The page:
The sections of the book deal with various weird topics like local legends, ancient mysteries (e.g., the Serpent Mound), fabled people and places, unexplained phenomena (e.g., UFO sightings, Hangar 18, and the ever-popular pancakes from space!), bizarre beasts (including the Mothman), local heroes and villains, personalized properties, roadside distractions (like the Longaberger Basket HQ featured on the cover—it's the building shaped like the giant basket, complete with handles!), haunted places, cemeteries, and abandoned buildings and roller coasters.
A very fun, entertaining, and even (gasp) informative book....more
I'm certain that California could merit its own Weird series, but this isn't a bad single volume compendium of Cali's monsters, UFOs, hauntings, roadI'm certain that California could merit its own Weird series, but this isn't a bad single volume compendium of Cali's monsters, UFOs, hauntings, road side attractions, graveyards, ghost towns, new religious movements, and outsider art....more
Missouri evidently doesn't have nearly the level of weirdness needed to flesh out one of these books, because a good number of the topics in this voluMissouri evidently doesn't have nearly the level of weirdness needed to flesh out one of these books, because a good number of the topics in this volume were just not very interesting, let alone "weird." The book would definitely have benefited from a more in-depth look at the religious weirdness in Missouri, from the varied grottos and shrines scattered across the state to the alleged location of the Garden of Eden.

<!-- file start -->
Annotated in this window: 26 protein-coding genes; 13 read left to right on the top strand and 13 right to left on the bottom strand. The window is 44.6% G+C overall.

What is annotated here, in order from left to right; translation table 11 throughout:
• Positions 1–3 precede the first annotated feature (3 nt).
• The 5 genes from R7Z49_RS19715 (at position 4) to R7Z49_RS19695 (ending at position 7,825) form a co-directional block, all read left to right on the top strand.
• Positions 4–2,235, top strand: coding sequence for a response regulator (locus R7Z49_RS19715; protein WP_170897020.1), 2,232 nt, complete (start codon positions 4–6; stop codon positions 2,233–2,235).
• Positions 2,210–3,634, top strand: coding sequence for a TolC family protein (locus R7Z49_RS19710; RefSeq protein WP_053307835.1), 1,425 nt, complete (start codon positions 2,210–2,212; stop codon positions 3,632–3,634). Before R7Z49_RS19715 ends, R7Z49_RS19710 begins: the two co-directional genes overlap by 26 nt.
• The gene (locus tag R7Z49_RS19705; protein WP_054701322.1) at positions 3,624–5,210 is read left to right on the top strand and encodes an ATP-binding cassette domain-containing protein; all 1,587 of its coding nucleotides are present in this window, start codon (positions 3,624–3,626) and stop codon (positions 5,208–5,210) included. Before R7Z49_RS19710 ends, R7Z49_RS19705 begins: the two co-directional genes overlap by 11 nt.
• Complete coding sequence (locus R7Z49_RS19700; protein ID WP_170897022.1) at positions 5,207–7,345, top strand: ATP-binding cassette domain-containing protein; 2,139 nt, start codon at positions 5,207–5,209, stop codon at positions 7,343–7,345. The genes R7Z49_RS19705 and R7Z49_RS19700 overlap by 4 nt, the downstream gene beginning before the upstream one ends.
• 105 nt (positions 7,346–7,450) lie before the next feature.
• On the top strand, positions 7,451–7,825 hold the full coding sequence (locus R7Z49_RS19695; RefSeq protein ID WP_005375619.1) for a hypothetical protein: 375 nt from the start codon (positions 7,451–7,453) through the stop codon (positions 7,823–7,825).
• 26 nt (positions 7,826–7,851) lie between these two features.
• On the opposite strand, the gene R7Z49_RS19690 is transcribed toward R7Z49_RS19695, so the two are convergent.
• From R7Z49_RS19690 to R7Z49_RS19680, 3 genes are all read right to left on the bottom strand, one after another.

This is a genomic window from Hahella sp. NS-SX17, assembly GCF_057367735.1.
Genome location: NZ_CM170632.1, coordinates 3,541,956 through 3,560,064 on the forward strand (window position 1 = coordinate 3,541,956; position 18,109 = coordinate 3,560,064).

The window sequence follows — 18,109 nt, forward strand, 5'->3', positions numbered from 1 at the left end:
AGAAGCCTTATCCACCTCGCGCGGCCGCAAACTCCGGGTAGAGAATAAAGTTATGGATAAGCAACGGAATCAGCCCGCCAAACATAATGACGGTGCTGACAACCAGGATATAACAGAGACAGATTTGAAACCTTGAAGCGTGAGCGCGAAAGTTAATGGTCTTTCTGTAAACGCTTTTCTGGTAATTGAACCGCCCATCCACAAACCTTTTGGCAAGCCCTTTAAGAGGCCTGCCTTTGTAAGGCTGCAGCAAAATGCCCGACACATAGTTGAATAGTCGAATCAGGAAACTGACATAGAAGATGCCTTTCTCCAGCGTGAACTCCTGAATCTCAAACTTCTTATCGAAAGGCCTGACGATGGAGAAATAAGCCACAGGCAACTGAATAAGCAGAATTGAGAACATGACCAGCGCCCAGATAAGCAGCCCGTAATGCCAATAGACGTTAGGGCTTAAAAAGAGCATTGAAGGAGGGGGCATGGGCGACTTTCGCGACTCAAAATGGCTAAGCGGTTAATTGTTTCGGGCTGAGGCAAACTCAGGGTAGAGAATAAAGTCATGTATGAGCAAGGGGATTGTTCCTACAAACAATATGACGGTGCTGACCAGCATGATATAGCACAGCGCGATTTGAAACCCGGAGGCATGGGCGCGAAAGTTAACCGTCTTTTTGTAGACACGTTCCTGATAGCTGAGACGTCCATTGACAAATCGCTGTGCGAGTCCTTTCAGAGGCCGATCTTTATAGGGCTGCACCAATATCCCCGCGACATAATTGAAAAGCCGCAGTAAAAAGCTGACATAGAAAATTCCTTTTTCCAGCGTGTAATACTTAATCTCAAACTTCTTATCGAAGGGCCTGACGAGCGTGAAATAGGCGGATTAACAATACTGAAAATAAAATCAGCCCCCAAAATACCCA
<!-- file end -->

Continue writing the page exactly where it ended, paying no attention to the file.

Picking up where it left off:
Features a few good stories and work by a few classic comic book artists, but for the most part the stories were obvious EC derivatives, sanitized forFeatures a few good stories and work by a few classic comic book artists, but for the most part the stories were obvious EC derivatives, sanitized for the approval of the Comics Code Authority....more
Stories and illustrations were good enough, but for me the best part of this book is the insightful and illuminating interview about paganism and witcStories and illustrations were good enough, but for me the best part of this book is the insightful and illuminating interview about paganism and witchcraft with Wiccan High Priestess (and attorney) Phyllis Curott....more
A fantastic graphic novel for adults and children ten and up, Ghostopolis combines skeleton warriors, mummy squirrels, and other crazy (and well-rendeA fantastic graphic novel for adults and children ten and up, Ghostopolis combines skeleton warriors, mummy squirrels, and other crazy (and well-rendered) creatures with serious reflections on family, mortality, love, and redemption. I suspected this would be a wonderful book by the time I was twenty pages in, and I was not let down. Highly recommended to kids and parents alike....more
Although the Batman origin includes some mystical elements (especially if you accept the Batman Returns, training in the "mystic East" tropes as canonAlthough the Batman origin includes some mystical elements (especially if you accept the Batman Returns, training in the "mystic East" tropes as canonical), they are usually downplayed in most Batman stories I have encountered. Not so here. Morrison steeps the entire plot in the occult; instead of relying solely on technoscience, Batman also uses his dreams, sacred geometry, alchemy, and meaningfully coincidental messages from his father in order to track down as stranger-than-usual villain. For my tastes, this was definitely a four-star story. Unfortunately, the artwork never fully lived up to the story, and so for the whole package I give it three stars. ...more